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How to handle endianness and binary string conversion for 32 bits integers (Int32)?
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Date: 2005-06-17 (07:29)
From: Luca Pascali <pasckosky2000@y...>
Subject: Re: [Caml-list] How to handle endianness and binary string conversion for 32 bits integers (Int32)?
David MENTRE wrote:

>Hello Nicolas,
>Nicolas George <nicolas.george@ens.fr> writes:
>>> 1. convert between big and little endian 32 bits integers;
>>Don't do that.
>Except that I'm writing a network interface that should be specified so
>that externally written programs can read my data.
>In fact, your post reminded me of a chapter of "The Practice of
>Programming" by Kernighan and Pike. They advise to read/write integers
>byte by byte using 8 bit masking and shifting.
>So I'll follow that approach, which is close to yours and is independent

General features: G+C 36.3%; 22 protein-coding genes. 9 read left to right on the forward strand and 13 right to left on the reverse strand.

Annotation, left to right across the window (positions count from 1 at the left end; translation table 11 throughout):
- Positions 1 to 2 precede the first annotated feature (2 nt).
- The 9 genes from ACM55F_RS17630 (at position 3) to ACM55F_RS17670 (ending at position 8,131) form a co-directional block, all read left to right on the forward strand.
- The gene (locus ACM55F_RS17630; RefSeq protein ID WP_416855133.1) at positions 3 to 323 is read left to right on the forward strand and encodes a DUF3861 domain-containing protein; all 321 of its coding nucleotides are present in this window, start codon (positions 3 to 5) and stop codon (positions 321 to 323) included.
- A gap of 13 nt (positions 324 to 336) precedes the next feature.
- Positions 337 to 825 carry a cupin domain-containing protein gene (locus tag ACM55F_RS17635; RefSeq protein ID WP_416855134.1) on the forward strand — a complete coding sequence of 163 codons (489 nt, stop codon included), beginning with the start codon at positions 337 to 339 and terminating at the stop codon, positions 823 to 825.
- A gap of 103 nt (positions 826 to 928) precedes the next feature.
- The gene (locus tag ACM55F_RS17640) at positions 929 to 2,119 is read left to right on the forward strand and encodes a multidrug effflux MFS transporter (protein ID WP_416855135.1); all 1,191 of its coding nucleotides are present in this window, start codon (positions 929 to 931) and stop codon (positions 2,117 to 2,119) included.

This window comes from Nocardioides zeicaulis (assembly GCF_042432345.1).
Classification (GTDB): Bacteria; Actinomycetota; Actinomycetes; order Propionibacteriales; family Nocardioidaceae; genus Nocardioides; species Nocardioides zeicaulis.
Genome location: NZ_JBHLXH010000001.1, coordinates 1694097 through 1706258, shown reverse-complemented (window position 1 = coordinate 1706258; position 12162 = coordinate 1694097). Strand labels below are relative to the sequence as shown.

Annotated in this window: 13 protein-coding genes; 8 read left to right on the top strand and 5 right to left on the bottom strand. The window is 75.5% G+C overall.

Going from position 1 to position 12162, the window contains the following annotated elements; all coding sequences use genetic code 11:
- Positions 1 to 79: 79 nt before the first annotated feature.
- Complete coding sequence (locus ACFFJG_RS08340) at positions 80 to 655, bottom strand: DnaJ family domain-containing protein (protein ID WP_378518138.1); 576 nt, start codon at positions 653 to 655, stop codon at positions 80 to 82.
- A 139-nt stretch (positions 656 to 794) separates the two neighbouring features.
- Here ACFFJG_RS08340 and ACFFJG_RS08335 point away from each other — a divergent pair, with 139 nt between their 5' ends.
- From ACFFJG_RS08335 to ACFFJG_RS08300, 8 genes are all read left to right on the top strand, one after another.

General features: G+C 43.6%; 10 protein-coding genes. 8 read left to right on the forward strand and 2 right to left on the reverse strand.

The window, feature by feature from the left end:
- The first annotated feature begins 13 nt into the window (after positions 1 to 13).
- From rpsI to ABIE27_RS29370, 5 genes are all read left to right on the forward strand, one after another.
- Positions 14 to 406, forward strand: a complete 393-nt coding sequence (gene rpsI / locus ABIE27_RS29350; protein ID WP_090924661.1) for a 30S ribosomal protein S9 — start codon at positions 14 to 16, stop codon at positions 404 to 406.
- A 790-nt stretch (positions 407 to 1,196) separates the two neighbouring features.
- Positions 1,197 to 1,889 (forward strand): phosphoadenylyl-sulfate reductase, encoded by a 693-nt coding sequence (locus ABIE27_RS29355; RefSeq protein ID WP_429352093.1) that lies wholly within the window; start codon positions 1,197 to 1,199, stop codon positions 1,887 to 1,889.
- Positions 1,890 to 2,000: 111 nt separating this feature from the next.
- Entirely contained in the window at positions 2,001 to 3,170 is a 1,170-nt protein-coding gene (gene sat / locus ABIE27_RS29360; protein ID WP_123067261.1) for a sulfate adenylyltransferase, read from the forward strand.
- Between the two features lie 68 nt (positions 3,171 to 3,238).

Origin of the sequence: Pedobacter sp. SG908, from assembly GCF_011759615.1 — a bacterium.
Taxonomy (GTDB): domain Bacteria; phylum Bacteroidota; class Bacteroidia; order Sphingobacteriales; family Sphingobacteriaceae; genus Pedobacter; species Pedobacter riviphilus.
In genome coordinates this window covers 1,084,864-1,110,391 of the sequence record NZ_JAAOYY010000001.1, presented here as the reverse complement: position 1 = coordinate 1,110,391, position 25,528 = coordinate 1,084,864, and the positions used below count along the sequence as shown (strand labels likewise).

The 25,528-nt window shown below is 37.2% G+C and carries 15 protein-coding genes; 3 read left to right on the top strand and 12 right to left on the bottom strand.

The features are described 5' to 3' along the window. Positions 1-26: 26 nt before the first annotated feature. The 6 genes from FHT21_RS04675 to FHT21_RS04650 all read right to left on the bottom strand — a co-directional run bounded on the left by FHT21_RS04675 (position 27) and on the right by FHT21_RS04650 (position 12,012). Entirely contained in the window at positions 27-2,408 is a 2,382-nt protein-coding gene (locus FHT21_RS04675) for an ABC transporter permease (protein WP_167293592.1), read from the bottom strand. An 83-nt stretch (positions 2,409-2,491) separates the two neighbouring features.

>of machine endianness.
>Thank you for the tip, ;-)
C language provides, for this purpose, some functions:
(and I don't remember if there are for other formats)

hton_ functions covert numbers from machine endianess (whatever it is) 
to network endianess, ntoh_ is the contrary.

These functions are always present, if needed they swap bytes into the 
integer, otherwise they are just identity.

I can suggest to use them instead of doing the same job in Ocaml.

An alternative for doing the job in Ocaml is to convert the number in 
exadecimal through a sprintf "%08x" and covert to a char each couple 
(rember to use the *0* in the format to have a 8 chars string as 
result). Then, you can send the first couple (MSB) first to produce an 
endianess, or send the last couple (LSB) to have the other one.
On the other side, you can get characters and build the number using 
mathematical formula.

In this way you are not aware of your local endianess, but you are sure 
about the endianess of the link.
It is longer, but works.


Luca Pascali

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